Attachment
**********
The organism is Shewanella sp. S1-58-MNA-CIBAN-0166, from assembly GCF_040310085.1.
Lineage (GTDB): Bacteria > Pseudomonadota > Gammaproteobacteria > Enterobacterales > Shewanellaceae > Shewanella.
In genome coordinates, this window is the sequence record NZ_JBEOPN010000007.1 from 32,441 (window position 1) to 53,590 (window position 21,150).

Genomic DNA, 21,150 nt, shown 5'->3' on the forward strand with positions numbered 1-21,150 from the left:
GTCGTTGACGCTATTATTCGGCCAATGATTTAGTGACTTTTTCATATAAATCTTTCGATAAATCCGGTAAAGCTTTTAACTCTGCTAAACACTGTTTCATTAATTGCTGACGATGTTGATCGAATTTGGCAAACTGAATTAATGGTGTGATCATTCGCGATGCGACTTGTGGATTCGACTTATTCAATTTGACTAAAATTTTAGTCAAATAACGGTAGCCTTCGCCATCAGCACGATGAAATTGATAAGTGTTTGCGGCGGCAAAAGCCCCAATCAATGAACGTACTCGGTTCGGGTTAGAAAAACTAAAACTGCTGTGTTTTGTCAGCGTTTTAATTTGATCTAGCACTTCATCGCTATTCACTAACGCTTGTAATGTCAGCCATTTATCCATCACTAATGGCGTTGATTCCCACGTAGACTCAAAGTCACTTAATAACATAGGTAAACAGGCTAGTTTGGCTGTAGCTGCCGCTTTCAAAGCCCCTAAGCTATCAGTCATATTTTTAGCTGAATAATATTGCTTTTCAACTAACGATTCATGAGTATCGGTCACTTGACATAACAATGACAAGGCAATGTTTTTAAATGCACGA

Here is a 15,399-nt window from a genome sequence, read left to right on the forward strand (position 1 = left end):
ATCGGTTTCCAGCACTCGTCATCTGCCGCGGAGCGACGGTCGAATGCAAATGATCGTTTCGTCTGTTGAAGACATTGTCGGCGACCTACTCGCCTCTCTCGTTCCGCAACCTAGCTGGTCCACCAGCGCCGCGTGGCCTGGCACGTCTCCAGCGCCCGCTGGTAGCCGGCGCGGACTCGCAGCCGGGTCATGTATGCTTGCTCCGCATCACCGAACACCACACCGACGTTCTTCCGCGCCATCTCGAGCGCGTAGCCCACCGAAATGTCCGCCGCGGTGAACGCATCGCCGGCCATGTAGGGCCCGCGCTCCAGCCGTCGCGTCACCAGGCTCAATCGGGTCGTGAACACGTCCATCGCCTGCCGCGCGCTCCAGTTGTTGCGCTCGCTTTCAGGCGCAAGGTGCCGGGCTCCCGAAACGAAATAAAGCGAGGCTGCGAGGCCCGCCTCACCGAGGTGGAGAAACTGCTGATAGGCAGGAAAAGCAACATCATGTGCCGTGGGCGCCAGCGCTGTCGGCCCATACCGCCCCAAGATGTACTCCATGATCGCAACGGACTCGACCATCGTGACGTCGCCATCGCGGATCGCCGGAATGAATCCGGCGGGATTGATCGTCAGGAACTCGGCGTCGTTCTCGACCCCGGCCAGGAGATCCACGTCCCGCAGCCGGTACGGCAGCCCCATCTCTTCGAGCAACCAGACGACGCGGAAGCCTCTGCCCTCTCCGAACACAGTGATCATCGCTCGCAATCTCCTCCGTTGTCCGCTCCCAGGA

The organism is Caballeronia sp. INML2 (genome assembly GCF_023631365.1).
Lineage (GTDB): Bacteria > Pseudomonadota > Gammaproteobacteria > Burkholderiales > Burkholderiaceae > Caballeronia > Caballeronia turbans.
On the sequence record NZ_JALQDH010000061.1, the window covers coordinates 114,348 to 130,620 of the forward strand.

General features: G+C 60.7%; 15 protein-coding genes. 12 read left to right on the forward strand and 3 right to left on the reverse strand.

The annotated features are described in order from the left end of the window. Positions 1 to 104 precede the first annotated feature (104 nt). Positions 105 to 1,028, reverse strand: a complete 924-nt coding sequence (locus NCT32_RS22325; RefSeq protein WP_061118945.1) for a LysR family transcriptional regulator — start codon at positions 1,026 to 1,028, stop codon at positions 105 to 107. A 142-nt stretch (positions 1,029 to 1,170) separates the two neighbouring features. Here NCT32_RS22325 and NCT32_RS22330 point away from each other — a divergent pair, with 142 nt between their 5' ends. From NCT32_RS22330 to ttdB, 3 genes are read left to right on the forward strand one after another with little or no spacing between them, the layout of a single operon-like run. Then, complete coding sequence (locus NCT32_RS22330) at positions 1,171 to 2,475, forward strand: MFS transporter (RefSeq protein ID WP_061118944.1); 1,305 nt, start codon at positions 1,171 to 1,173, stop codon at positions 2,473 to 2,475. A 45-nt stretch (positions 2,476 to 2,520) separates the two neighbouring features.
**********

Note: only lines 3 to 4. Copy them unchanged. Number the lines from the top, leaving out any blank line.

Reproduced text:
In genome coordinates, this window is the sequence record NZ_JBEOPN010000007.1 from 32,441 (window position 1) to 53,590 (window position 21,150).

Genomic DNA, 21,150 nt, shown 5'->3' on the forward strand with positions numbered 1-21,150 from the left: